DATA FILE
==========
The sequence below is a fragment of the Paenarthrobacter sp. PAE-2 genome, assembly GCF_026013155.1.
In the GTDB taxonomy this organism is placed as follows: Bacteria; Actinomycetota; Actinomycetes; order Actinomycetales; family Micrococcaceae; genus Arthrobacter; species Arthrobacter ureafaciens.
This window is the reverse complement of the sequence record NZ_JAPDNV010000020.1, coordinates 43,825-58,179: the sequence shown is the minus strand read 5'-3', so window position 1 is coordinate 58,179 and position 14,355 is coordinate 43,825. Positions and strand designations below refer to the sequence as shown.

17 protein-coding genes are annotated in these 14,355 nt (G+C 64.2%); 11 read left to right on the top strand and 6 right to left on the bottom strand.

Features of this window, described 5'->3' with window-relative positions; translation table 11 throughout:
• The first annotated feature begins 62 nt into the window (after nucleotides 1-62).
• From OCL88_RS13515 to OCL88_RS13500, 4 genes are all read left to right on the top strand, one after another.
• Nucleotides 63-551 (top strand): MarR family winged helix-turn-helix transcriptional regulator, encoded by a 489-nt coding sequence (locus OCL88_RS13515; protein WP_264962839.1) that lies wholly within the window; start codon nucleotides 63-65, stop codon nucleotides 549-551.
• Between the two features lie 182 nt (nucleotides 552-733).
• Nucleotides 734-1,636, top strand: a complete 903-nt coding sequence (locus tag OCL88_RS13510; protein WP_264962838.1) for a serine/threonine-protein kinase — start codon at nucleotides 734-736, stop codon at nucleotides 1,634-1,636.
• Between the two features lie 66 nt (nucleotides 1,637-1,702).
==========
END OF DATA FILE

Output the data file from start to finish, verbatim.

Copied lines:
The sequence below is a fragment of the Paenarthrobacter sp. PAE-2 genome, assembly GCF_026013155.1.
In the GTDB taxonomy this organism is placed as follows: Bacteria; Actinomycetota; Actinomycetes; order Actinomycetales; family Micrococcaceae; genus Arthrobacter; species Arthrobacter ureafaciens.
This window is the reverse complement of the sequence record NZ_JAPDNV010000020.1, coordinates 43,825-58,179: the sequence shown is the minus strand read 5'-3', so window position 1 is coordinate 58,179 and position 14,355 is coordinate 43,825. Positions and strand designations below refer to the sequence as shown.

17 protein-coding genes are annotated in these 14,355 nt (G+C 64.2%); 11 read left to right on the top strand and 6 right to left on the bottom strand.

Features of this window, described 5'->3' with window-relative positions; translation table 11 throughout:
• The first annotated feature begins 62 nt into the window (after nucleotides 1-62).
• From OCL88_RS13515 to OCL88_RS13500, 4 genes are all read left to right on the top strand, one after another.
• Nucleotides 63-551 (top strand): MarR family winged helix-turn-helix transcriptional regulator, encoded by a 489-nt coding sequence (locus OCL88_RS13515; protein WP_264962839.1) that lies wholly within the window; start codon nucleotides 63-65, stop codon nucleotides 549-551.
• Between the two features lie 182 nt (nucleotides 552-733).
• Nucleotides 734-1,636, top strand: a complete 903-nt coding sequence (locus tag OCL88_RS13510; protein WP_264962838.1) for a serine/threonine-protein kinase — start codon at nucleotides 734-736, stop codon at nucleotides 1,634-1,636.
• Between the two features lie 66 nt (nucleotides 1,637-1,702).